Born in Tokyo, Yoshitoshi Mori studied at the Kawabata School of the Fine Arts, where he focused on textile design and dyeing with the use of stencils. He became a leading member of the mingei (folk craft) movement, which celebrated adherence to tradition and emphasized the value, functionality, and beauty of handcrafted, everyday utilitarian objects. It wasn’t until 1960 that Mori began making prints on paper, employing his expertise with stencils to perfect a technique called kappazuri. A key stencil, essentially a main outline, is printed first. Next, a dye-resistant paste is applied to the paper in any areas that are not to be colored. For each individual color of the print, a separate stencil is employed and filled in. This difficult and time-consuming process results in a limited number of prints drawn from any one set of stencils.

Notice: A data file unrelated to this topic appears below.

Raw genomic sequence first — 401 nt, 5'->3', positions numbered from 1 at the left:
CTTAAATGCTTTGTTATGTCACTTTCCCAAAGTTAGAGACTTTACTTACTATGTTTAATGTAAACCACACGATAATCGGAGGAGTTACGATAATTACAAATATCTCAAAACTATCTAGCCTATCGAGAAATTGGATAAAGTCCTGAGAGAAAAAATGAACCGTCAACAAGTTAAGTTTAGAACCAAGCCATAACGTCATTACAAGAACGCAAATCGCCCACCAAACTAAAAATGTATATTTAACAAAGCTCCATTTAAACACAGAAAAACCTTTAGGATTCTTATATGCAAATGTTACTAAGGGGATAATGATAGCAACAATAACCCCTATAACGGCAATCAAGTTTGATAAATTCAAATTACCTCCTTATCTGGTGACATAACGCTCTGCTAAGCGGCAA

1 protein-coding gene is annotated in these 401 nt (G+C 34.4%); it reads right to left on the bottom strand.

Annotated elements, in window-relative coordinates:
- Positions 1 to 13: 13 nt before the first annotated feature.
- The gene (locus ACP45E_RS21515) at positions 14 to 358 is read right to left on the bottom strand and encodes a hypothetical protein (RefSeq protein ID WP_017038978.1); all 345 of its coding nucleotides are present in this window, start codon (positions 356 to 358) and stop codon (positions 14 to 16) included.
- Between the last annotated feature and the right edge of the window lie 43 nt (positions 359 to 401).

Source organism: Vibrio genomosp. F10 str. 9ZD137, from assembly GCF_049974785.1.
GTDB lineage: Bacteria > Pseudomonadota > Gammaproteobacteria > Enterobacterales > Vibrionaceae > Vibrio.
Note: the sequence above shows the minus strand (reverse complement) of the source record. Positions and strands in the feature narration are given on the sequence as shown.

Mori’s growing celebrity in the late 1950s resulted in opportunities to travel across Japan. Inspired by the small towns, marketplaces, and festivals he saw on his travels, he created a series of prints depicting traditional forms of Japanese architecture and another showing festivals. In 1970, at age 72, a European journey reawakened Mori’s memories of his travels in Japan. His nostalgia led him to begin altering and reprinting his designs from the late 1950s, and to create new prints in the same style. The festival image captures the spirit of Japanese tradition and revelry. Combining many characters and objects into one fluid form, this composition elicits a strong sense of camaraderie among the performers.